A unique treat for film-buffs – Salaam Bombay finds a re-release after 25 years. And to watch it the second time around is to love it more.
This was the time when Mumbai was still Bombay. We meet our child protagonist Krishna (Shafiq Syed), who leaves his home in the village after a fight with the family. And with that he leaves behind his dignity as well. In Bombay, Krishna becomes ‘chai-pav’ and transports identical cups of tea to the nearby red light area.
His ‘friend’ Chillum (Raghubir Yadav), as the name suggests, sells drugs mostly to fuel his own addiction. The neighbourhood prostitute’s (Anita Kanwar) little daughter is uncomfortable with Chai-Pav’s fondness for the new girl in the red-light area, aptly named ‘Solah Saal’. Chai Pav and Solah Saal become unlikely friends.
And through these characters we walk the mean streets of Bombay— the ruthless tea-stall owner who’ll cut from the child’s pay because he broke a glass, the pimp who lives off his girlfriend’s earnings through prostitution, the street-kids who sweep filthy chicken pens and clean slaughtered chickens for a meager pay, a girl’s virginity called ‘seal’ sold for a premium to a client, the sad story of juvenile homes and so on.
There are several moments that stay with you – the one where the prostitute takes her kid along to a client’s home, the bonding and storytelling between mother and daughter through shadows, little joys in the brothel like dancing to the tunes of Chin chin choo.
The brilliance of the film, among other things, lies in insinuating humour in the dimmest of situations. Note the scene where the kids rob an old Parsi man in his home—while one pint-sized thief realizes he wants to pee, the other cheekily sings, ‘Bombay se aaya mera dost, dost ko salaam karo’ to the befuddled man.
The actors are just so good, it’s tough believing they were actual street-children who had only a few acting workshops as guidance. The film centers on Krishna played by Shafiq Syed, who won the National award for Best Child Artist. A very compelling performer, he wins your heart the moment he’s on screen. Then there’s the brilliant Hansa Vithal playing the prostitute’s daughter, prone to scratching the glass door, whenever her mother’s seeing a client. Note the scene where the little girl is speaking on the phone and trying to ‘show’ a dancing statue to her imaginary friend on the other side. Brilliant! Her face shows scars from the soul, and her oddly grown-up behavior at times, is at odds with her angelic face.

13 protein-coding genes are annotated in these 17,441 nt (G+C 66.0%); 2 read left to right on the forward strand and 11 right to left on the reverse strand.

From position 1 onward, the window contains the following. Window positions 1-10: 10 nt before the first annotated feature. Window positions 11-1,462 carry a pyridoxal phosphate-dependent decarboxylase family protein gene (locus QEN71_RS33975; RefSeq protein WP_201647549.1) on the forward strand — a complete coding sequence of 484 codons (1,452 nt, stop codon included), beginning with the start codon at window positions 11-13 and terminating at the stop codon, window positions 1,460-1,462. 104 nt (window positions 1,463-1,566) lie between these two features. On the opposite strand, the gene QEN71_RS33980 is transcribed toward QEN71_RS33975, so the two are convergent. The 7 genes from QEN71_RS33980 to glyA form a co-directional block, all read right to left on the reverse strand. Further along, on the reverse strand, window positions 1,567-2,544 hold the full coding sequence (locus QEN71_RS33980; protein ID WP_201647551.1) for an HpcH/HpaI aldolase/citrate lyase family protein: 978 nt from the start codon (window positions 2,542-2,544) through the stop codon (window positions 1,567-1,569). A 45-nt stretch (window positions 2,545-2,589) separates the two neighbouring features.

The language of the children is foul, reflective of the world that surrounds them. So pathetic is the state and such is the nonchalance, that you wonder if a discourse about this situation is even possible.
And yet, one must confess, the film is a tad manipulative. By placing the story and its protagonists around a brothel area, the film attracts attention to only one aspect of Bombay’s underbelly. What about street-kids from other parts of the city? The obvious disparity between the two worlds is manipulative, even if effective – like the scene where a street-kid has his painstakingly put-together savings stolen and then cutting to him at a lavish party, working as a waiter.
In a recent interview co-writer-director Mira Nair claims that today things have only worsened for kids on the street. And the words spoken by a convict in a police van ring in your ears – ‘Theek ho jayega. Ek din, India mein sab theek ho jayega.’ (One day, it’ll all be fine in India). What a terrible irony.
Searing, yet bursting with innocence, Salaam Bombay is a treat for the soul. Do revisit this iconic film in the theatre. Very recommended!
Rating: Four stars
Trivia about the film:
The film released in 1988 and won the National Award for Best Feature Film.
It also won the Audience Award at the Cannes Film Festival.
The film was nominated for the Academy Award for Best Foreign Language Film.
Shafiq Syed who won the National Film Award for Best Child Artist in 1988 is an autorikshaw driver. When the media tracked him down, he confessed that he was struggling to make ends meet for his wife and kids.
The children in the film were real street children who learnt the nuances of acting through workshops.
Irrfan Khan appears in a one-minute role in the film as a professional letter-writer.